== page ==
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THE pounds 10,000 ORCHID; Jim's blooming rare plant is given a 24-hour guard.

IT DOESN'T look anything special. Just another common moth orchid with a spike of modest, two-inch flowers.

But the 24-hour guard and the price tag suggest the exact opposite. This humble little orchid is worth a staggering pounds 10,000.

What makes this plant so special is its colour. It is the only truly red moth orchid in the world.

It is also the product of 15 years' painstaking cross-breeding work by horticultural expert Jim Durrant .

"You only get a breakthrough like this every 15 years," says Jim.

"Sometimes you can arrive at something significant by accident.

"If you cross a pink orchid with another pink one, you don't necessarily produce pink again. And even though it is easy to produce a red rose, it is especially difficult to produce a red orchid.

"We exchanged pollens and seeds with nurseries in the Far East to get this cross.

"We first started with a chestnut-coloured orchid - the reddest we could find.

"Then, after repeated selective breeding over many years, we arrived at this true red."

Jim admits to being "mildly chuffed" that his prize orchid is being lauded as one of the highlights of the Chelsea Flower Show, which opens in a fortnight.

Camera crews from as far afield as Brazil and America have descended McBean's Nursery in the tiny village of Cooksbridge in East Sussex for a glimpse of this unique specimen.

The orchid has been presented with an Award Of Merit by the Royal Horticultural Society for being the best red Phalaenopsis - to give it its scientific name - in the world.

It used to have more flowers but two have been rather unceremoniously picked so that an artist can paint it, capturing it in every detail.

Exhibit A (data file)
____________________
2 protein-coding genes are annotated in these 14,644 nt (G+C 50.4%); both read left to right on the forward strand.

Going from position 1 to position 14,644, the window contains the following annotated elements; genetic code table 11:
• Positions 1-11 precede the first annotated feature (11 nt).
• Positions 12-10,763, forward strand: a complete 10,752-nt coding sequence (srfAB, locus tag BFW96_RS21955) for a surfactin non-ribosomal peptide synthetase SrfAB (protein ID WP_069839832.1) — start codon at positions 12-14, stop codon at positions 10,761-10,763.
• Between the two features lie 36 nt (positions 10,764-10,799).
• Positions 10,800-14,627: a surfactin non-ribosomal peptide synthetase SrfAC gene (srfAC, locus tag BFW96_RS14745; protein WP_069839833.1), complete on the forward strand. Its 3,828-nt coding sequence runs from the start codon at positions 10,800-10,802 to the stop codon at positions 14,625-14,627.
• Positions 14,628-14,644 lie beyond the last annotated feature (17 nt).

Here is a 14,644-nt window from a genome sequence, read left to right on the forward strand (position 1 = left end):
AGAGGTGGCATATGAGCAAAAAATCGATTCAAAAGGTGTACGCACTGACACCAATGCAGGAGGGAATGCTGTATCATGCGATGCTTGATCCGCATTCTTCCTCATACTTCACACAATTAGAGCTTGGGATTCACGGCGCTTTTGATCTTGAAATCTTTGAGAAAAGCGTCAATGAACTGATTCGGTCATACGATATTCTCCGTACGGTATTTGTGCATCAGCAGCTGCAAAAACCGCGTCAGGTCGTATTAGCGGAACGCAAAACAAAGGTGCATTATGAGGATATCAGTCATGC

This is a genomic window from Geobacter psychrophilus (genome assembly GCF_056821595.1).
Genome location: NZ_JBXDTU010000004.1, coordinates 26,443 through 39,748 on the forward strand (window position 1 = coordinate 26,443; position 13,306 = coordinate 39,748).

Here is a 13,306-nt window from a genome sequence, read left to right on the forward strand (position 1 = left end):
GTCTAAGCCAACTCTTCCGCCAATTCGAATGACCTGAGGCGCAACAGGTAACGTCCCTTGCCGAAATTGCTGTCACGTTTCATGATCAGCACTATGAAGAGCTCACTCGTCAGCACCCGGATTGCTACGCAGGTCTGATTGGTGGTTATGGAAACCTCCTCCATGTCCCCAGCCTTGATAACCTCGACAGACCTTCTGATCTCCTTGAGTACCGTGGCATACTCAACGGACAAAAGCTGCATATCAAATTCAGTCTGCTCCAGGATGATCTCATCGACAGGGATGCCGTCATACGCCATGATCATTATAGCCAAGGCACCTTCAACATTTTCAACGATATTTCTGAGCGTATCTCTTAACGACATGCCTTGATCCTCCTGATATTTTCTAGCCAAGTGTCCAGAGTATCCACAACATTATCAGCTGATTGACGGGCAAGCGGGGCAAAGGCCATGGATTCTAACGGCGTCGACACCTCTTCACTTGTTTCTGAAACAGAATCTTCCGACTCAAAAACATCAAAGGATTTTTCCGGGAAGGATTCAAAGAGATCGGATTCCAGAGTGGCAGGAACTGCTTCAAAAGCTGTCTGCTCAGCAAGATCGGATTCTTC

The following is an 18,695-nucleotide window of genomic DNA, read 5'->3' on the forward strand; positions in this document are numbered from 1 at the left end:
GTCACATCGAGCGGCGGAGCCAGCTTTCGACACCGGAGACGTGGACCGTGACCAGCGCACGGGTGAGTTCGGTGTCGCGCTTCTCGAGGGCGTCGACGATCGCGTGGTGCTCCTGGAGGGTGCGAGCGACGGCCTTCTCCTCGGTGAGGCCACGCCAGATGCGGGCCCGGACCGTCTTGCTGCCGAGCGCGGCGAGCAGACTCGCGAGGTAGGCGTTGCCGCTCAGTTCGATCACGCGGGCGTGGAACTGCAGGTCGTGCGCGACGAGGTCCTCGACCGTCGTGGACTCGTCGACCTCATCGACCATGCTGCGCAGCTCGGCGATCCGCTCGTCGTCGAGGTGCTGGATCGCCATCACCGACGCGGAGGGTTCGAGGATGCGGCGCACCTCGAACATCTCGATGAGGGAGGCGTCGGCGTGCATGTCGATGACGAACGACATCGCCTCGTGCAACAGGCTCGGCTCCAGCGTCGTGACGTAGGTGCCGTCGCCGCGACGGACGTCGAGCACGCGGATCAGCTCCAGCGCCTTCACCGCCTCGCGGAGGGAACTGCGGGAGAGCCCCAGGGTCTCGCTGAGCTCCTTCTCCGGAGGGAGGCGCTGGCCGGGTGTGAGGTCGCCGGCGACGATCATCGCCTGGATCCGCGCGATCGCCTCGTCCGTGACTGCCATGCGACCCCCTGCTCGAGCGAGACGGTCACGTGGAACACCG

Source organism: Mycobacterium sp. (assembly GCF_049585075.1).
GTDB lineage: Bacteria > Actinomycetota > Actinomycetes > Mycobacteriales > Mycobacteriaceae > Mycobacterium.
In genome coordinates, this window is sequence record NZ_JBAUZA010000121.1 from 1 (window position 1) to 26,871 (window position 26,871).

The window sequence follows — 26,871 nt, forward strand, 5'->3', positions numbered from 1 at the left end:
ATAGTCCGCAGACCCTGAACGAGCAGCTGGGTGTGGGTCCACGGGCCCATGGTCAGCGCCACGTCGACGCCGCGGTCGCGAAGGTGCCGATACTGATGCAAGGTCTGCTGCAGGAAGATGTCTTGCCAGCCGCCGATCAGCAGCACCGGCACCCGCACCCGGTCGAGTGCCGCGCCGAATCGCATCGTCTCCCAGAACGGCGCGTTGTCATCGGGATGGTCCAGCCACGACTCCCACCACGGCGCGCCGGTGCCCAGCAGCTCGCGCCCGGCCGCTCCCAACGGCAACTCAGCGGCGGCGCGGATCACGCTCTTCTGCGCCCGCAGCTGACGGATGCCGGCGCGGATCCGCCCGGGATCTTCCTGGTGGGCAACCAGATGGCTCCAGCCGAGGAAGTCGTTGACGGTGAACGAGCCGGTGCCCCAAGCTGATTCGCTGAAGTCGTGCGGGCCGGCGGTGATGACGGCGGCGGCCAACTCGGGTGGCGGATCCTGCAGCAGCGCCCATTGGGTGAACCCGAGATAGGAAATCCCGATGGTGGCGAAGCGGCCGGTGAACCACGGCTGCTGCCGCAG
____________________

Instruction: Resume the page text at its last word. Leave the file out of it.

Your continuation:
"The Royal Horticultural Society do a painting to fix the standard," says Jim proudly.

Horticulture at this level is competitive and it is a real possibility that a rival would contemplate stealing the original. For this reason, Jim is not prepared to let the orchid out of his sight over the next three months.

He even takes it into the bedroom when he goes to sleep.

"It comes with me wherever I go. It's worth so much because by cloning this one plant, we can get another 10,000 identical plants off it and sell them for pounds 20 each - though the cost of producing them all is a fortune.

"The more common Phalaenopsis go for just pounds 12.50. I'd sell 1,000 of these red ones overnight. No problem."

So did he turn cartwheels and scream "Eureka! I've done it!" when the buds burst open in flaming red?

"No," he says simply. "I just thought: 'That's nice. I'll keep an eye on that.'

"To produce a red orchid isn't my only ambition in the world.

"Now I am looking to produce a good green."
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Copyright 1999 Gale, Cengage Learning. All rights reserved.

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Author:Maung, Carole Aye
Publication:The Mirror (London, England)
Date:May 13, 1999
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